HomeWinBuzzer NewsMicrosoft Introduces Full Office Apps on the Windows Store

Microsoft Introduces Full Office Apps on the Windows Store

A month after making an announcement, Office apps like Word, Excel, and PowerPoint can now be downloaded from the Windows Store. Microsoft used its Project Centennial tool to convert the desktop apps to 32-bit versions.


As promised, has released the full version of Office to the Windows Store. Today's release coincides with the company's roll out of the Surface Laptop to over a dozen global markets. The new device runs Windows 10 S, Microsoft's education-focused platform that relies on the Windows Store for apps.

The introduction of the Office brings the full productivity suite to the Windows Store. This means users can download apps like Word, Excel, PowerPoint, Publisher, Outlook, and Access to their device.

It is worth mentioning that the apps have been listed in the Store for some time. However, this is the first time they will be made available for download and updates.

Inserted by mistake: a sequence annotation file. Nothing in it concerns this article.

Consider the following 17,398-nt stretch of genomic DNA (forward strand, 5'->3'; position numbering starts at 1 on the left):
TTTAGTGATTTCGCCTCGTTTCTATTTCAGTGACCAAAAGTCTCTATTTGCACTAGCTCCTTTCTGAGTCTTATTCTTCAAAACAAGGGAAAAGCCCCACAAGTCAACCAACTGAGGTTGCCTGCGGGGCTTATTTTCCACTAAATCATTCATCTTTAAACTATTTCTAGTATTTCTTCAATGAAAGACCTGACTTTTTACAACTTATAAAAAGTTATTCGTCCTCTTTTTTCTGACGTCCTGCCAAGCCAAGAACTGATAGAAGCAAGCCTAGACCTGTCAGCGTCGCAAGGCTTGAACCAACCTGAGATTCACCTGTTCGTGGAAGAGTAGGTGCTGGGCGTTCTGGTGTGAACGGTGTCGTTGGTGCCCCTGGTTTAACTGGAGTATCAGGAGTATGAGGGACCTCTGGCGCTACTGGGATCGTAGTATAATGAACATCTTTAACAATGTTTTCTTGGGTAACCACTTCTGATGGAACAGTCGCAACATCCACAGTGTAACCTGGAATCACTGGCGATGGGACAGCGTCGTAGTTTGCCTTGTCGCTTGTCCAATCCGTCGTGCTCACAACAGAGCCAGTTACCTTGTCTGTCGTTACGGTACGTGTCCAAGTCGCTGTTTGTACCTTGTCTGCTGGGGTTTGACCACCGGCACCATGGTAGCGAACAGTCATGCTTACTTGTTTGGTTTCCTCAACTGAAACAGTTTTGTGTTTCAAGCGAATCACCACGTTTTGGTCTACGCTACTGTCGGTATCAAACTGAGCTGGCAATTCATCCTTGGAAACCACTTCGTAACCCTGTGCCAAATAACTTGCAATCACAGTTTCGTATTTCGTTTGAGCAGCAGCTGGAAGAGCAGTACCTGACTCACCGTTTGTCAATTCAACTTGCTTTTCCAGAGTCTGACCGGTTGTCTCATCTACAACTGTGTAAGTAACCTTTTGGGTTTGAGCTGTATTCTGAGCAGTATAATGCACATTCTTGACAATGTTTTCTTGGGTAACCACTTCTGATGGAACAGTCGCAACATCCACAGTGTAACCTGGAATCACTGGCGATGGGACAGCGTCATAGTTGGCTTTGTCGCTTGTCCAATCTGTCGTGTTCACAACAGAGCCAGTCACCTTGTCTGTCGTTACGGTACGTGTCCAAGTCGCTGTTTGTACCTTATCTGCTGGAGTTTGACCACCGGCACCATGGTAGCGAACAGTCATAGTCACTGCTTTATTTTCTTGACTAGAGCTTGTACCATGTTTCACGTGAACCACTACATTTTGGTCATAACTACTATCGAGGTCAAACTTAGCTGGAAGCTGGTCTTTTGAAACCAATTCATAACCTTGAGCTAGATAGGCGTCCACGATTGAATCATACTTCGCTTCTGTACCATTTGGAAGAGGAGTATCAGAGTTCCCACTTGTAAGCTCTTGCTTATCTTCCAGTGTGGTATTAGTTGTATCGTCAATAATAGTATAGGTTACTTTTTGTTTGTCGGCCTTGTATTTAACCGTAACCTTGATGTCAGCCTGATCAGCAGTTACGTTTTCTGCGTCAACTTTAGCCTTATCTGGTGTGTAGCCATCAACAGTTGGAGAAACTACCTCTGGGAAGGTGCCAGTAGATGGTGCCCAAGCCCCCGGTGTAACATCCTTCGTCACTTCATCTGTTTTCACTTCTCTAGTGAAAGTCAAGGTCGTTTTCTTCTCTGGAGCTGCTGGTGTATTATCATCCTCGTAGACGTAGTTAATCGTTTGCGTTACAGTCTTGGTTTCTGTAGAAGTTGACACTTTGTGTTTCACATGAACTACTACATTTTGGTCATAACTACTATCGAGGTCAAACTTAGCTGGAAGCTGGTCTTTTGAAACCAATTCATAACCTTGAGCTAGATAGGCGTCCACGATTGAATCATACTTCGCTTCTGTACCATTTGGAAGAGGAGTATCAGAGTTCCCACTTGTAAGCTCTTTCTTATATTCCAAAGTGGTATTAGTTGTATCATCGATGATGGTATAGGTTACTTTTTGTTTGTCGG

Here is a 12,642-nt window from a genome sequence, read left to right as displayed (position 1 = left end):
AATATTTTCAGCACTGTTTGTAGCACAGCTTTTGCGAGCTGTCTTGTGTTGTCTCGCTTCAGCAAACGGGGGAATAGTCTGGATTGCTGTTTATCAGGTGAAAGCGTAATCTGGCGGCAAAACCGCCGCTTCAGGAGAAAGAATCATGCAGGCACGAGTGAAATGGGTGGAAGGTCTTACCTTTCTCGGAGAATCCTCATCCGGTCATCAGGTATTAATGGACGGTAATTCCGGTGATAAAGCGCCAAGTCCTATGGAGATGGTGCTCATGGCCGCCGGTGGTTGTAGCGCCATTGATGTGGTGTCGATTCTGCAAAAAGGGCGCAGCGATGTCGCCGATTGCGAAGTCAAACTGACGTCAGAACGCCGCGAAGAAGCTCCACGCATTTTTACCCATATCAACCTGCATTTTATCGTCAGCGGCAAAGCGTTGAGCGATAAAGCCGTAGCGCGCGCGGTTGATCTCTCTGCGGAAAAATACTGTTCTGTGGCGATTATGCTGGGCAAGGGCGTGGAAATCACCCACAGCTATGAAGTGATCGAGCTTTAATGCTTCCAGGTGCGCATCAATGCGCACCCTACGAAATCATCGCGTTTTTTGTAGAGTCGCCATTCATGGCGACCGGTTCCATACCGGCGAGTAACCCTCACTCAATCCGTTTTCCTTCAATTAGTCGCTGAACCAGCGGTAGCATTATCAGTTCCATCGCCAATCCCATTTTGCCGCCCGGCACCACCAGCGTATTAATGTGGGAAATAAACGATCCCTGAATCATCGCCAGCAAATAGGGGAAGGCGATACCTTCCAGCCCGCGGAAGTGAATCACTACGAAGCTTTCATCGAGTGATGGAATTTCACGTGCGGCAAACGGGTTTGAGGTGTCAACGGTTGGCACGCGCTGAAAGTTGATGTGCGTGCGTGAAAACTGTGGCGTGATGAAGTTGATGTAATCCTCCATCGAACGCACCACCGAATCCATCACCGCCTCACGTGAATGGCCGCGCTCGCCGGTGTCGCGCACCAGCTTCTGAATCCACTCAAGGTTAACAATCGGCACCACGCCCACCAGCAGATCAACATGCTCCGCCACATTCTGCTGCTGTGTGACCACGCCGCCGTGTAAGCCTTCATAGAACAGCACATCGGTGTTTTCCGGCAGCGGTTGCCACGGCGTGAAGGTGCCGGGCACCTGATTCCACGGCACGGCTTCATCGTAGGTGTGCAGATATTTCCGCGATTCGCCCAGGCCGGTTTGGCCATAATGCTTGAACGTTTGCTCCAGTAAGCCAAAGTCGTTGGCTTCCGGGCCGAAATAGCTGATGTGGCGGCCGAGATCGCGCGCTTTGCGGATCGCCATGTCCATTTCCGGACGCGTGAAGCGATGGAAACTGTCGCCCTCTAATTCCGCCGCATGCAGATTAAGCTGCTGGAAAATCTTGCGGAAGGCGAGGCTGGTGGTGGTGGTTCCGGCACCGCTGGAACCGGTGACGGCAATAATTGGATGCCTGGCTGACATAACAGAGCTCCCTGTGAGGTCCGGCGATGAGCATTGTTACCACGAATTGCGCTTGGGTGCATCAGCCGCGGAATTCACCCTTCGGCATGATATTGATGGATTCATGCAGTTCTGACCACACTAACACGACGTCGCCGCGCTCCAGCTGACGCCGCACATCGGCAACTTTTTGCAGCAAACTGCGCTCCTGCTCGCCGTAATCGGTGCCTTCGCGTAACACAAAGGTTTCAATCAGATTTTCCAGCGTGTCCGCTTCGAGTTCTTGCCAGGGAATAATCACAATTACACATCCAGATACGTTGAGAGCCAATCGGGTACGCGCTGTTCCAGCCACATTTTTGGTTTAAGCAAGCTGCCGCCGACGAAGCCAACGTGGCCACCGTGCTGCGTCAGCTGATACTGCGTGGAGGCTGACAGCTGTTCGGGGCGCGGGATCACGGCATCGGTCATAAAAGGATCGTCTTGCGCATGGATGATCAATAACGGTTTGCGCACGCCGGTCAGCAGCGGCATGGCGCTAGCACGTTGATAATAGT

As these are Windows Store apps, they are 32-bit versions of Office services ported with Microsoft's Desktop App Convertor. Because of this, there are a few limitations compared to the full 64-bit Office desktop suite. user WalkingCat found a support article that discusses these limitations.


Firstly, COM add-ins will not be supported in these apps, while the OneNote app is not getting migrated. Instead, Microsoft will continue to offer the Universal Windows Platform (UWP) version of its note taking app.

Brining Office to the Windows Store

We first heard of Microsoft's intentions to bring Office to the store in February. Using (Desktop App Converter), Microsoft wants to transition Office away from mobile apps, at least on Windows 10.

A Windows Store version of the suite was confirmed when Microsoft launched Windows 10 S. The OS is designed to compete with 's Chrome OS. Office is a major differentiator because users can download the apps from the Store and use the suite offline. With Chrome, users must be connected to use the apps.

Microsoft is using its own Project Centennial to show developers how easy it is to convert their desktop apps to the Windows Store. It is hoped dev's will do so and boost the viability of the Store.

Luke Jones
Luke Jones
Luke has been writing about all things tech for more than five years. He is following Microsoft closely to bring you the latest news about Windows, Office, Azure, Skype, HoloLens and all the rest of their products.

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